Chinese archaeologists plan to use ancient domesticated animals' DNA to establish their importance in cultural exchanges along the Silk Road.
The archaeologists with Jilin University in northeast China's Jilin Province will collect the samples from the remains of domesticated animals found at various sites along the Silk Road and conduct genome-wide analysis.
Domesticated animals contributed to trade and exchanges as a stable resource of protein and power.
Professor Cai Dawei said the research would be a new vision of the development of the Silk Road.
Royal emissary Zhang Qian's trip to the western regions around 140 B.C. is generally considered the beginning of cultural exchanges between the East and the West, but recent archaeological findings confirm that such activities began in prehistoric times, Cai said, as early as the late Paleolithic age.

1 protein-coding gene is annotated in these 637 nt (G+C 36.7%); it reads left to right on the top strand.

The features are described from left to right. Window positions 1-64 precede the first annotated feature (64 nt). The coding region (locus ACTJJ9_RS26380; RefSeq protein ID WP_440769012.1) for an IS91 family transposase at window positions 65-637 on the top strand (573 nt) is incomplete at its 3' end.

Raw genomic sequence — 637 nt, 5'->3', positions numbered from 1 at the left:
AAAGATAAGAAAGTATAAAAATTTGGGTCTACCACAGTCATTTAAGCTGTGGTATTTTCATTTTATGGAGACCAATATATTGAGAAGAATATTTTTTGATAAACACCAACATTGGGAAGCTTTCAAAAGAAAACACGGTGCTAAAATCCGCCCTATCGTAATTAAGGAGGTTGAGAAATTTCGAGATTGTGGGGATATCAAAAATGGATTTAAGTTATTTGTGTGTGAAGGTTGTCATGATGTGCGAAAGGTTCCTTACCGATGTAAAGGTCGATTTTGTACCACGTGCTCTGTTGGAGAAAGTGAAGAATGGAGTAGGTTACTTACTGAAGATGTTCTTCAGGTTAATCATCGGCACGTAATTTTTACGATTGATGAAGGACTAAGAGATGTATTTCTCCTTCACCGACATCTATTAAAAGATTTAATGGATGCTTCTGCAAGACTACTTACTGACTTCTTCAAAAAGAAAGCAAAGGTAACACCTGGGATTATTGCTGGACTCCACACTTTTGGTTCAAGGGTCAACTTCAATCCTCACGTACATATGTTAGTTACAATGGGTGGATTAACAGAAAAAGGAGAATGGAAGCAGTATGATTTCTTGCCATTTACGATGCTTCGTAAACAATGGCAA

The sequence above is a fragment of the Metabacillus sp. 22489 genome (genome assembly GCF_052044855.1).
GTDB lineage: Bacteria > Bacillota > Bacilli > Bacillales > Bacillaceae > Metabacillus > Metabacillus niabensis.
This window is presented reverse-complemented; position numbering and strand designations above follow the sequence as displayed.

Bronze smelting and domesticated animals like horses and cattle were brought to the East, while millet and painted pottery were introduced to the West.
The research is expected to be completed in 2022 with the support of the National Social Science Fund of China and the cooperation of Chinese, Central Asian, and European archaeologists.